Surprise: U.S. workers are happier with their jobs, says Conference Board survey

With Labor Day just behind us, The Conference Board‘s latest survey on job satisfaction finds that a slight majority—51 percent—of U.S. employees feel satisfied overall with their job. The results also show that, over the last seven years, employee attitudes about wages and job security experienced the biggest improvements. Still, workers feel quite disappointed with their job’s professional development aspects—a warning signal for any organization looking to attract and retain talent in today’s tight labor market.

  • The tightening labor market has become more visible in blue-collar and low-paid services occupations than in white-collar occupations.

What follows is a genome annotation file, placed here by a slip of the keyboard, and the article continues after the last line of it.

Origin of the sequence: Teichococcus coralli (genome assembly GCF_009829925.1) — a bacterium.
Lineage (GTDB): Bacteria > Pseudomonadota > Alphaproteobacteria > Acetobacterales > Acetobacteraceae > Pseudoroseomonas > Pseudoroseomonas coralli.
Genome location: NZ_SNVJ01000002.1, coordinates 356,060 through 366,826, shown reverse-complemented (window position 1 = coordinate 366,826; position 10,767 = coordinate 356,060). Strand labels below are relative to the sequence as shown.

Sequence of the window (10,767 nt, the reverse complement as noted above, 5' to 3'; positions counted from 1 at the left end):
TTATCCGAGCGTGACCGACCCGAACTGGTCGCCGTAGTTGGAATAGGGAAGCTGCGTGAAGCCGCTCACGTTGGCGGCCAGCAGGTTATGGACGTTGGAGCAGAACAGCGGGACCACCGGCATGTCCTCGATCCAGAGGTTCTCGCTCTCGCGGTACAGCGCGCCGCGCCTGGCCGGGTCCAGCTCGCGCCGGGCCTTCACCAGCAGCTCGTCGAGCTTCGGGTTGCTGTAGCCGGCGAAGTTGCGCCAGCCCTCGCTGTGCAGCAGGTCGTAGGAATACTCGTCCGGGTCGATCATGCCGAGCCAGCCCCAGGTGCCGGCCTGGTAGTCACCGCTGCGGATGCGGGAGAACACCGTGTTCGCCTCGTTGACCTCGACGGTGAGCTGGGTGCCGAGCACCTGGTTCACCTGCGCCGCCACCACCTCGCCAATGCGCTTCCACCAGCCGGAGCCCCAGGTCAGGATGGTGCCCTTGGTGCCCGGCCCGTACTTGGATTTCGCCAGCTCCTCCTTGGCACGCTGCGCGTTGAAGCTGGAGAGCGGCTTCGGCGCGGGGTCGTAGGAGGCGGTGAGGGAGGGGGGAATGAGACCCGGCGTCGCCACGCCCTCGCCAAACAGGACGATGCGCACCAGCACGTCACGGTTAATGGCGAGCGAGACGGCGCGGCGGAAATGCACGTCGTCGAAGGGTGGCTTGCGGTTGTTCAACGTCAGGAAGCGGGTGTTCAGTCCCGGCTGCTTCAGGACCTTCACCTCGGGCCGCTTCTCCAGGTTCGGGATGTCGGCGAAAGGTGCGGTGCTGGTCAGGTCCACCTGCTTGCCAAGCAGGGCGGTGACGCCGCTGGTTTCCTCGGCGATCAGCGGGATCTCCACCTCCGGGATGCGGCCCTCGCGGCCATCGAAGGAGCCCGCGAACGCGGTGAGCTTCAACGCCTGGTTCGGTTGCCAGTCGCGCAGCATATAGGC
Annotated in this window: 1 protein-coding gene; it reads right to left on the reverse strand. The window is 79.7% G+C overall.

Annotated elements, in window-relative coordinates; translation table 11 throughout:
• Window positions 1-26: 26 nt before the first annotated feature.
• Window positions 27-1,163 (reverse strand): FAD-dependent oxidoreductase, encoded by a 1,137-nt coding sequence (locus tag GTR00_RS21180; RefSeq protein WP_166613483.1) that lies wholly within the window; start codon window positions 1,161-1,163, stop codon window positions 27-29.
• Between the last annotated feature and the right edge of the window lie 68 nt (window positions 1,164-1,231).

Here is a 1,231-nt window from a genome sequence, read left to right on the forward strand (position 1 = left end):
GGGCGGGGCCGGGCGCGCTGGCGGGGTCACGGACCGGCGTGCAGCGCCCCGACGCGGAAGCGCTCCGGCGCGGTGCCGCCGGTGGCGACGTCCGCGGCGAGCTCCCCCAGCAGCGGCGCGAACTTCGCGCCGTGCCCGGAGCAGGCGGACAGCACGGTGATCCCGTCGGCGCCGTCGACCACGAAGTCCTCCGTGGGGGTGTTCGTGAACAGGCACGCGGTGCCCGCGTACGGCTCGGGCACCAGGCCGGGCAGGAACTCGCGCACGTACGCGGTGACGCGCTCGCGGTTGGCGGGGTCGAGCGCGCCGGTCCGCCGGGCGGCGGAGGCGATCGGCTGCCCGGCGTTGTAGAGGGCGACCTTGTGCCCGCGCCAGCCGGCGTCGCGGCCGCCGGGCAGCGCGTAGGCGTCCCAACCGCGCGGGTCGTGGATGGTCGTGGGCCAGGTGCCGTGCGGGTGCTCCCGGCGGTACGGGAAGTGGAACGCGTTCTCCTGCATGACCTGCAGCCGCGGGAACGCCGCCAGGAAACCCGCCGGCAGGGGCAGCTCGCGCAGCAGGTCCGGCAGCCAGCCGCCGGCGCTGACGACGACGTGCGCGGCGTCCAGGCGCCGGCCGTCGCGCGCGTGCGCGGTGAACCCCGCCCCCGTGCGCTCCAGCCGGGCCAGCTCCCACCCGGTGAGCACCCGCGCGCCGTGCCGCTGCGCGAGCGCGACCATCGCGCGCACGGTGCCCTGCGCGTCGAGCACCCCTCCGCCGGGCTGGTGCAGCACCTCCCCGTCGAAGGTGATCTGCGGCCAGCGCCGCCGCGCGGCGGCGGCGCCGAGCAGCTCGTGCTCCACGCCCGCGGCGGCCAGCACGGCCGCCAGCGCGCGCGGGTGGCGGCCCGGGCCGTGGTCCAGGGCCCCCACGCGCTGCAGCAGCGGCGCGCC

• During this period wages and job security saw the largest improvements. Satisfaction has increased each year following the Great Recession.
  • Among the 23 survey components, participants gave the highest marks to the following five: in first place, People at work, followed by Commute to work; Interest in work; Supervisor; and Physical environment.
  • Among the 23 survey components, participants gave the lowest marks to the following five: Workload; Educational/job training programs; Performance review process; Bonus plan; and, in last place, Promotion policy.